Federal prosecutors said they planned to call more tech experts and law officers Tuesday, adding that shooting survivor Polly Sheppard would be their final witness.
Acknowledging Roof’s role in the shootings, his defense team has been more focused on the penalty phase of the trial, which will determine whether Roof faces life in prison or the death penalty if convicted.
After choosing his team of foreign policy advisers, Republican presidential nominee Donald Trump is once again finding himself deep in it. One of his advisors, Joseph Schmitz, is being accused of anti-Semitic behavior. McClatchyDC reports:
Joseph Schmitz, named as one of five advisers by the Trump campaign in March, is accused of bragging when he was Defense Department inspector general a decade ago that he pushed out Jewish employees.
The revelations feed two themes that his opponent Hillary Clinton has used to erode Trump’s credibility: That he is a foreign policy neophyte, and that his campaign, at times, has offended Jews and other minorities.
His three court-appointed lawyers filed a motion Sunday saying that the 22-year-old wanted to discharge them and represent himself. Judge Richard Gergel of U.S. District Court granted the motion moments before jury selection began though he called the self-described white supremacist’s decision “strategically unwise.”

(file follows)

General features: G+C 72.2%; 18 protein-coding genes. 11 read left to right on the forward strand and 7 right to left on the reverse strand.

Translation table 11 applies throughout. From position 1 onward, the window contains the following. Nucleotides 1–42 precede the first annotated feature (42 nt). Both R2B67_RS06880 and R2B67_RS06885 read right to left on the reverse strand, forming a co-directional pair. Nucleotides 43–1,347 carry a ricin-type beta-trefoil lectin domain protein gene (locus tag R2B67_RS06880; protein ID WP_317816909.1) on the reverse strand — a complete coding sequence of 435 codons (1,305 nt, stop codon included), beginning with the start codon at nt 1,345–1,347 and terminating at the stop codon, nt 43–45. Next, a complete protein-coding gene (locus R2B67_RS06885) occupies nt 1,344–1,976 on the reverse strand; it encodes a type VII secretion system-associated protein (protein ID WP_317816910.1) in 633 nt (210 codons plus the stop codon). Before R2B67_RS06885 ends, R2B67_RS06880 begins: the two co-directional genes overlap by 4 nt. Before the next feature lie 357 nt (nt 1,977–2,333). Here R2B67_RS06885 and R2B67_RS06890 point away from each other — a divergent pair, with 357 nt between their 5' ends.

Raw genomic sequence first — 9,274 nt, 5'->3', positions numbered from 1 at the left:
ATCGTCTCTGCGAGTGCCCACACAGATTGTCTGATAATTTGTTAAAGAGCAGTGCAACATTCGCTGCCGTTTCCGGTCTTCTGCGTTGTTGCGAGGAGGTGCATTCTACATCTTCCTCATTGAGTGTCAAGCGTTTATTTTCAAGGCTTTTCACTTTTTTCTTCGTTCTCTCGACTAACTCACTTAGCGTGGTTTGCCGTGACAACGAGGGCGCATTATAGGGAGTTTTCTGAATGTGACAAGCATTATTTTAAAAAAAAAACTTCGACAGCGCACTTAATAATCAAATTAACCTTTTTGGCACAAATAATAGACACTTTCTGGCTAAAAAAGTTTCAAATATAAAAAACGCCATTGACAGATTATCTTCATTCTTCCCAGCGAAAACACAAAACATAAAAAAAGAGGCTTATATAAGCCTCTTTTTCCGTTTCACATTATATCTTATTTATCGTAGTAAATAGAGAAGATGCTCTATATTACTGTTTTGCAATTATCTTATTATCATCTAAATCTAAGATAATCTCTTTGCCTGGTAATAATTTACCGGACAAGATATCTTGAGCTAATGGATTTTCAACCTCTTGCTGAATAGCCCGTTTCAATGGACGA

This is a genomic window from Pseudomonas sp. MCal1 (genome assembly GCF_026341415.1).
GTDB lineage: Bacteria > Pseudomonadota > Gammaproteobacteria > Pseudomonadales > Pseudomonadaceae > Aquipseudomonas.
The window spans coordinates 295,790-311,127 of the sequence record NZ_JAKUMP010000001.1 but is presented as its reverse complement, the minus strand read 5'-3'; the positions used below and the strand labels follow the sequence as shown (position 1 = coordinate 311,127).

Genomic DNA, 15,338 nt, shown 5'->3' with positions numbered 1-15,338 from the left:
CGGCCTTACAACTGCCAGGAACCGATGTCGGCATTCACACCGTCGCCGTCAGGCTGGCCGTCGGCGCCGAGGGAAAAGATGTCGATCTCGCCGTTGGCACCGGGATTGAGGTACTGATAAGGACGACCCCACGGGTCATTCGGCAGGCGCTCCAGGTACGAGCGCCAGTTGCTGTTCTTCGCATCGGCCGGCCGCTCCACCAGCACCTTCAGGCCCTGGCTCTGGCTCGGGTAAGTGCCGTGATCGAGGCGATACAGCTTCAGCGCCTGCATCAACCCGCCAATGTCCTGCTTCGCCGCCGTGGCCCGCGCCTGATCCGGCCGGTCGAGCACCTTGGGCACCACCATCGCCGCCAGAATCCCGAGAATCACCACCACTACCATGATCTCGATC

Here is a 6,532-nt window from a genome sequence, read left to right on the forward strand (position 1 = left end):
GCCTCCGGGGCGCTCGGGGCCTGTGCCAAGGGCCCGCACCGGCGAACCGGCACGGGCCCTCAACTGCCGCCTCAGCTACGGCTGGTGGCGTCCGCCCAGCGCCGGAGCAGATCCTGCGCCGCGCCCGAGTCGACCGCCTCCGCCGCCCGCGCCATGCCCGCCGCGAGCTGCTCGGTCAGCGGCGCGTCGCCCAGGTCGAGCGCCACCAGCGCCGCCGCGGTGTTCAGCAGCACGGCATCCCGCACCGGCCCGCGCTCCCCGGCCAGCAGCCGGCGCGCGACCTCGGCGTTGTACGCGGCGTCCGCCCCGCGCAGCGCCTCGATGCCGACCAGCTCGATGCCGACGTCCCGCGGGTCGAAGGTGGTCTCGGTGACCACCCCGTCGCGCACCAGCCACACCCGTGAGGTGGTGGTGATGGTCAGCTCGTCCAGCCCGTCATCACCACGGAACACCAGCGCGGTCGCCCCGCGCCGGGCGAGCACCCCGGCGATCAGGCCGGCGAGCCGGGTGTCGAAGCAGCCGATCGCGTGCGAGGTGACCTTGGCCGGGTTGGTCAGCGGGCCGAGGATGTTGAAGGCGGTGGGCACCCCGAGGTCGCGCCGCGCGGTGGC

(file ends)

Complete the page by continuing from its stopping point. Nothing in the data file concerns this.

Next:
In a series of questions from Gergel, Roof acknowledged that he understood the gravity of the 33 charges against him stemming from the June 2015 shooting deaths of nine black worshipers at Emanuel African Methodist Episcopal Church in this South Carolina city.
Questioning from Gergel lasted less than 10 minutes with Roof usually providing one-word answers — a “yes” when asked if he understood he would be performing in a federal courtroom, a “no” when asked if he had been coerced.
Self-representation in criminal cases, particularly high-stakes matters, is widely viewed as an exercise in poor judgment, said Eric Muller, a law professor at the University of North Carolina, Chapel Hill. Defendants typically are not versed in the many rules governing criminal cases, such as challenging a court venue or items that may have been seized illegally.
Dylann Roof found competent to stand trial in church shootings
“A layperson typically knows none of these crucial things and is therefore in a terrible position to protect himself,” Muller said.